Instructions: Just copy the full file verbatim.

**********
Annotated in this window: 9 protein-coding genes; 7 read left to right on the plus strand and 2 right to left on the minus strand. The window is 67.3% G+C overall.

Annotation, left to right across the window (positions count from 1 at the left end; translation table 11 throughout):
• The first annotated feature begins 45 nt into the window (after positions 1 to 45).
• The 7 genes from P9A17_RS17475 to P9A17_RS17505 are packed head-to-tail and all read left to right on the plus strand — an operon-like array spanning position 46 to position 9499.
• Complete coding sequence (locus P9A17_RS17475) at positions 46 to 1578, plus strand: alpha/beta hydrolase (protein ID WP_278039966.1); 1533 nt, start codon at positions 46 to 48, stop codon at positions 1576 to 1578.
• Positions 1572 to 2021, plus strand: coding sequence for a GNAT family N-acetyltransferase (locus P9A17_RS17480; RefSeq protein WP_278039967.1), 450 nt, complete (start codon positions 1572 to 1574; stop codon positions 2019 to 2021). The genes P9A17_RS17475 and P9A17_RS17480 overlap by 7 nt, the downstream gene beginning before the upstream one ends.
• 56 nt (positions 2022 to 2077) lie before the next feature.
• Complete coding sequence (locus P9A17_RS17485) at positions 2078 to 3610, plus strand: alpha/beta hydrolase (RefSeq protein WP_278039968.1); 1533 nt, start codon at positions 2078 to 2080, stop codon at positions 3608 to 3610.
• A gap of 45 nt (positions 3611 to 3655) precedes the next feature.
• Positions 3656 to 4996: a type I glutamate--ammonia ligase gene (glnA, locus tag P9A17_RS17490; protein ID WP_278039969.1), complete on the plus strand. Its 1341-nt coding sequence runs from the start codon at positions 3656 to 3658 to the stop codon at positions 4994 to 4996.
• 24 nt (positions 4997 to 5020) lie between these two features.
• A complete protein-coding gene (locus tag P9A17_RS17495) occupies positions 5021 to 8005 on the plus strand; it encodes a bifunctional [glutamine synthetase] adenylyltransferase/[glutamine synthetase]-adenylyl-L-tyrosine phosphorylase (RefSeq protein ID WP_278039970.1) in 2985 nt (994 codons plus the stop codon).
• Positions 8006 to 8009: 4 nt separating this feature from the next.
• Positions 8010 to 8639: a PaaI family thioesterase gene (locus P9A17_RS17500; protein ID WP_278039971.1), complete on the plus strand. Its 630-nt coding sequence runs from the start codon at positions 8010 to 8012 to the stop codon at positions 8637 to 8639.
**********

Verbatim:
Annotated in this window: 9 protein-coding genes; 7 read left to right on the plus strand and 2 right to left on the minus strand. The window is 67.3% G+C overall.

Annotation, left to right across the window (positions count from 1 at the left end; translation table 11 throughout):
• The first annotated feature begins 45 nt into the window (after positions 1 to 45).
• The 7 genes from P9A17_RS17475 to P9A17_RS17505 are packed head-to-tail and all read left to right on the plus strand — an operon-like array spanning position 46 to position 9499.
• Complete coding sequence (locus P9A17_RS17475) at positions 46 to 1578, plus strand: alpha/beta hydrolase (protein ID WP_278039966.1); 1533 nt, start codon at positions 46 to 48, stop codon at positions 1576 to 1578.
• Positions 1572 to 2021, plus strand: coding sequence for a GNAT family N-acetyltransferase (locus P9A17_RS17480; RefSeq protein WP_278039967.1), 450 nt, complete (start codon positions 1572 to 1574; stop codon positions 2019 to 2021). The genes P9A17_RS17475 and P9A17_RS17480 overlap by 7 nt, the downstream gene beginning before the upstream one ends.
• 56 nt (positions 2022 to 2077) lie before the next feature.
• Complete coding sequence (locus P9A17_RS17485) at positions 2078 to 3610, plus strand: alpha/beta hydrolase (RefSeq protein WP_278039968.1); 1533 nt, start codon at positions 2078 to 2080, stop codon at positions 3608 to 3610.
• A gap of 45 nt (positions 3611 to 3655) precedes the next feature.
• Positions 3656 to 4996: a type I glutamate--ammonia ligase gene (glnA, locus tag P9A17_RS17490; protein ID WP_278039969.1), complete on the plus strand. Its 1341-nt coding sequence runs from the start codon at positions 3656 to 3658 to the stop codon at positions 4994 to 4996.
• 24 nt (positions 4997 to 5020) lie between these two features.
• A complete protein-coding gene (locus tag P9A17_RS17495) occupies positions 5021 to 8005 on the plus strand; it encodes a bifunctional [glutamine synthetase] adenylyltransferase/[glutamine synthetase]-adenylyl-L-tyrosine phosphorylase (RefSeq protein ID WP_278039970.1) in 2985 nt (994 codons plus the stop codon).
• Positions 8006 to 8009: 4 nt separating this feature from the next.
• Positions 8010 to 8639: a PaaI family thioesterase gene (locus P9A17_RS17500; protein ID WP_278039971.1), complete on the plus strand. Its 630-nt coding sequence runs from the start codon at positions 8010 to 8012 to the stop codon at positions 8637 to 8639.